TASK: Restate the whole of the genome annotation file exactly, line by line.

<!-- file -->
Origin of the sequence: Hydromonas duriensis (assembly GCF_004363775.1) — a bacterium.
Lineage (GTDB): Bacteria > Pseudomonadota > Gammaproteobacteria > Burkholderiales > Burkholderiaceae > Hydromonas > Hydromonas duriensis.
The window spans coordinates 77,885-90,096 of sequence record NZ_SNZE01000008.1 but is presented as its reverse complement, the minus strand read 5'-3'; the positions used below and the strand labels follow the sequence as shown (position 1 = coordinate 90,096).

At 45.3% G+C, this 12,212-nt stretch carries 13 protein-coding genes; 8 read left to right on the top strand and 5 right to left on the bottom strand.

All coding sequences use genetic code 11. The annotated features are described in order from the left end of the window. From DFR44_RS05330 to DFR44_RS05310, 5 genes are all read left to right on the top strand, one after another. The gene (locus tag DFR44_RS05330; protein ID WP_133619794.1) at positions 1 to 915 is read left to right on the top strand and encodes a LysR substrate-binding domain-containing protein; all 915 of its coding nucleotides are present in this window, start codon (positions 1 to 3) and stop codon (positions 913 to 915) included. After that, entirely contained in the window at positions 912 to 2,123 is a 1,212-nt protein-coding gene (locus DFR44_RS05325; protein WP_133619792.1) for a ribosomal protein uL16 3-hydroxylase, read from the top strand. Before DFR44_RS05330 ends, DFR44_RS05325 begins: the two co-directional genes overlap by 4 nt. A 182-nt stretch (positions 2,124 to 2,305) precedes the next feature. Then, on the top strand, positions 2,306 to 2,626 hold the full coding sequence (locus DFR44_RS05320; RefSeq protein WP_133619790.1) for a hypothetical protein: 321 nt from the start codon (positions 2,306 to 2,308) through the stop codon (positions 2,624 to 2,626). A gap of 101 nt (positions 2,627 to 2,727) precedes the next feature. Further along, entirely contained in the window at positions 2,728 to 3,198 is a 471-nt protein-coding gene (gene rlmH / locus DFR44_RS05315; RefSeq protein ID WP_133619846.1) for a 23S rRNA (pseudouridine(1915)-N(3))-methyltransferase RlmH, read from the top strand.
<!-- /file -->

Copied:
Origin of the sequence: Hydromonas duriensis (assembly GCF_004363775.1) — a bacterium.
Lineage (GTDB): Bacteria > Pseudomonadota > Gammaproteobacteria > Burkholderiales > Burkholderiaceae > Hydromonas > Hydromonas duriensis.
The window spans coordinates 77,885-90,096 of sequence record NZ_SNZE01000008.1 but is presented as its reverse complement, the minus strand read 5'-3'; the positions used below and the strand labels follow the sequence as shown (position 1 = coordinate 90,096).

At 45.3% G+C, this 12,212-nt stretch carries 13 protein-coding genes; 8 read left to right on the top strand and 5 right to left on the bottom strand.

All coding sequences use genetic code 11. The annotated features are described in order from the left end of the window. From DFR44_RS05330 to DFR44_RS05310, 5 genes are all read left to right on the top strand, one after another. The gene (locus tag DFR44_RS05330; protein ID WP_133619794.1) at positions 1 to 915 is read left to right on the top strand and encodes a LysR substrate-binding domain-containing protein; all 915 of its coding nucleotides are present in this window, start codon (positions 1 to 3) and stop codon (positions 913 to 915) included. After that, entirely contained in the window at positions 912 to 2,123 is a 1,212-nt protein-coding gene (locus DFR44_RS05325; protein WP_133619792.1) for a ribosomal protein uL16 3-hydroxylase, read from the top strand. Before DFR44_RS05330 ends, DFR44_RS05325 begins: the two co-directional genes overlap by 4 nt. A 182-nt stretch (positions 2,124 to 2,305) precedes the next feature. Then, on the top strand, positions 2,306 to 2,626 hold the full coding sequence (locus DFR44_RS05320; RefSeq protein WP_133619790.1) for a hypothetical protein: 321 nt from the start codon (positions 2,306 to 2,308) through the stop codon (positions 2,624 to 2,626). A gap of 101 nt (positions 2,627 to 2,727) precedes the next feature. Further along, entirely contained in the window at positions 2,728 to 3,198 is a 471-nt protein-coding gene (gene rlmH / locus DFR44_RS05315; RefSeq protein ID WP_133619846.1) for a 23S rRNA (pseudouridine(1915)-N(3))-methyltransferase RlmH, read from the top strand.